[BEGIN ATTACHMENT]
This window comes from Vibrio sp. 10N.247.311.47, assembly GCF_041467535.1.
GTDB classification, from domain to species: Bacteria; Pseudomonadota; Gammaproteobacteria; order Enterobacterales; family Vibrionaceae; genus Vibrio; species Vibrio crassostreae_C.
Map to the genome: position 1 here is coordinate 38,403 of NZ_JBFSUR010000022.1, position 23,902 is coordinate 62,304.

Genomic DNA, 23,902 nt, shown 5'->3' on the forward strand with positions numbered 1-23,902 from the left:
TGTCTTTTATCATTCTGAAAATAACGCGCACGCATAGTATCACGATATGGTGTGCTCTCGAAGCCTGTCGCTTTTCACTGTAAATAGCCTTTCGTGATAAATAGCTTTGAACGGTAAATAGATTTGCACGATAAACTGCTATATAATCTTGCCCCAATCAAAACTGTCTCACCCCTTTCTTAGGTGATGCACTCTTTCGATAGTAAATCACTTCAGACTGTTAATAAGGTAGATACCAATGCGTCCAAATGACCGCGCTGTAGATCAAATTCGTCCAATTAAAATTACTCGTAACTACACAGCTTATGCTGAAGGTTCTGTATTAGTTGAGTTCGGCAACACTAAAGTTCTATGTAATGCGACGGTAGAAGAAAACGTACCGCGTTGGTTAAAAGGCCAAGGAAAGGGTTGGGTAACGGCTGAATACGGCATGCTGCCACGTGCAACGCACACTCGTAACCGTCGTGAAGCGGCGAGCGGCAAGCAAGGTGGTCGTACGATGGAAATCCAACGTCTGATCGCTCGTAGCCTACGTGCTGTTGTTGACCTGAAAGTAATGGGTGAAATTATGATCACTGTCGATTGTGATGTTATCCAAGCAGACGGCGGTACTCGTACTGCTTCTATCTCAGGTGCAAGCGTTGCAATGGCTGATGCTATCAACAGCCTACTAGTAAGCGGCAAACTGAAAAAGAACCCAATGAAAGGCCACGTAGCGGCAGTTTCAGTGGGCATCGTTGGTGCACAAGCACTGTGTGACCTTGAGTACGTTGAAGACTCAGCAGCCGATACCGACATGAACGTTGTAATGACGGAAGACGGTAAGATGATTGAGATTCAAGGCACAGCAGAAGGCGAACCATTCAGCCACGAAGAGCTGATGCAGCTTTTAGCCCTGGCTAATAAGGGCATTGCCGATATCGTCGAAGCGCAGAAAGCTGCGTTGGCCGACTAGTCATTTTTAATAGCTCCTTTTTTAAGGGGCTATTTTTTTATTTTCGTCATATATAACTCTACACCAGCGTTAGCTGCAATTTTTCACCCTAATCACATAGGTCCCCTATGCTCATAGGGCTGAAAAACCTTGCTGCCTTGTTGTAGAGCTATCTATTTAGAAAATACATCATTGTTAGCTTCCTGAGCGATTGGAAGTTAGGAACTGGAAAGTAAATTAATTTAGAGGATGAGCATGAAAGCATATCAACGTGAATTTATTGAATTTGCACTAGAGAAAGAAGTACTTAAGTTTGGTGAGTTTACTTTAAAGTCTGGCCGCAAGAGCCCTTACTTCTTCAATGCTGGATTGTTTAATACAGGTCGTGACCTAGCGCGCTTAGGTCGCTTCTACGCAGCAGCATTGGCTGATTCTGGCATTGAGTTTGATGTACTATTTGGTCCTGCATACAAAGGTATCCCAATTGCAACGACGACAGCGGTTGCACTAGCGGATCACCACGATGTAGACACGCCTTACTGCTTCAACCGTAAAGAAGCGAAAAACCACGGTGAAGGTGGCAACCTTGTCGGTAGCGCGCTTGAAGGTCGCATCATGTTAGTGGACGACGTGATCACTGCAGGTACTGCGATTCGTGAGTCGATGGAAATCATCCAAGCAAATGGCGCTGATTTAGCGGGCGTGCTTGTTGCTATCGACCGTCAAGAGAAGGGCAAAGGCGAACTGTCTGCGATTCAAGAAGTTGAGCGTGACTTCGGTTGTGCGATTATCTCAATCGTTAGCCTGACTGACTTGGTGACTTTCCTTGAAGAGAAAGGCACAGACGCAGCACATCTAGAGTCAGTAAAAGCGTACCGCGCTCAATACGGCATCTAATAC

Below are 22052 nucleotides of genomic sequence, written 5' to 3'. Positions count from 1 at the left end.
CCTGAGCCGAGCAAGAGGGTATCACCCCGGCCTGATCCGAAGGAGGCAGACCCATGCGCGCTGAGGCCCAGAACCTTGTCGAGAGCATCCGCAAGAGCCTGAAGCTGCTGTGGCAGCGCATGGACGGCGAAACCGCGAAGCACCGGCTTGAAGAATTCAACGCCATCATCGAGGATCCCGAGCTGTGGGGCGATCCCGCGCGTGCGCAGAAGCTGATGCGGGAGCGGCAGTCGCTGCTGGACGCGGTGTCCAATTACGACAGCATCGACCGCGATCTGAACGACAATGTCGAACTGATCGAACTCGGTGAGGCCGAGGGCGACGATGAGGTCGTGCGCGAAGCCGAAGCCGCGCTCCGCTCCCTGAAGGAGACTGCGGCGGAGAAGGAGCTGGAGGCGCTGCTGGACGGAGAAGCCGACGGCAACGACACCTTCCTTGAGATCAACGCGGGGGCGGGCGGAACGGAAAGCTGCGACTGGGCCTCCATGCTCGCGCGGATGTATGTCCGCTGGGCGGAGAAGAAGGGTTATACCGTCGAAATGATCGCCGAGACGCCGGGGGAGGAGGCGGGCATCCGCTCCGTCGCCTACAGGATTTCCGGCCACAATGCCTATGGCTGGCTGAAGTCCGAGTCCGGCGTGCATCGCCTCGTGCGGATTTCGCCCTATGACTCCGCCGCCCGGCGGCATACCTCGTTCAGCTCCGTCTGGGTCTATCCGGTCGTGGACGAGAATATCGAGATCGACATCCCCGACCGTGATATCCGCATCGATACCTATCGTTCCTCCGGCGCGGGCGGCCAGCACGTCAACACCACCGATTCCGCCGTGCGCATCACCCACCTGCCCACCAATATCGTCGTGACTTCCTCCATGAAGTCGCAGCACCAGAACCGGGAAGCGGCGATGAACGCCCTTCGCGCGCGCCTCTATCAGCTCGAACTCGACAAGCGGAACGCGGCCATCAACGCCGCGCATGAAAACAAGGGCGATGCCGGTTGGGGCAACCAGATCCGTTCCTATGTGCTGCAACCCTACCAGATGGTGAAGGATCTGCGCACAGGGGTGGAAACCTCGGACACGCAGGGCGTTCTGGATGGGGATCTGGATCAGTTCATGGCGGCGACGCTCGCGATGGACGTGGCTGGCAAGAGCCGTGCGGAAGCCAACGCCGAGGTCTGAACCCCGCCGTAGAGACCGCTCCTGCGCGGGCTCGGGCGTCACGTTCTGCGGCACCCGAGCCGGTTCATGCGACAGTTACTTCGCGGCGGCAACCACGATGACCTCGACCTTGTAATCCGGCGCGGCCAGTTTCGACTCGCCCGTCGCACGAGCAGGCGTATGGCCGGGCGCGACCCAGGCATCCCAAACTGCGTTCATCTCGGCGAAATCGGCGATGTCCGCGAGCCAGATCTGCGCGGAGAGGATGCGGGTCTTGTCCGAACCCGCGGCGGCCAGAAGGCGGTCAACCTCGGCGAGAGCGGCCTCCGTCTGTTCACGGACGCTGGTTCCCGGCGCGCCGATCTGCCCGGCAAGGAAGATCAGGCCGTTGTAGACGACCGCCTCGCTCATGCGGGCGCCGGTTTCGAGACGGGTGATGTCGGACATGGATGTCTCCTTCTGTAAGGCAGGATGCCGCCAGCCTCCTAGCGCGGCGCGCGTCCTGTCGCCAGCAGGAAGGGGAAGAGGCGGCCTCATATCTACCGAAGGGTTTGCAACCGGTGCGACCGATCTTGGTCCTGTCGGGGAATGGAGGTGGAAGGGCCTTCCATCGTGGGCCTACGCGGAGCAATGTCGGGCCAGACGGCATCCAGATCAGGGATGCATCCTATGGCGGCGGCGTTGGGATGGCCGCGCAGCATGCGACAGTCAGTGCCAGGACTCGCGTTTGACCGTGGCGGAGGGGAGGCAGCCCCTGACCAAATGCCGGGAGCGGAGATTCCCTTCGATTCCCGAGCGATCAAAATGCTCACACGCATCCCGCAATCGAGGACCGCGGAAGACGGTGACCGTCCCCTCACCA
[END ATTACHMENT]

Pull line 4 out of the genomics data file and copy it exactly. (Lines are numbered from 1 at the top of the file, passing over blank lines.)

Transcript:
Genomic DNA, 23,902 nt, shown 5'->3' on the forward strand with positions numbered 1-23,902 from the left: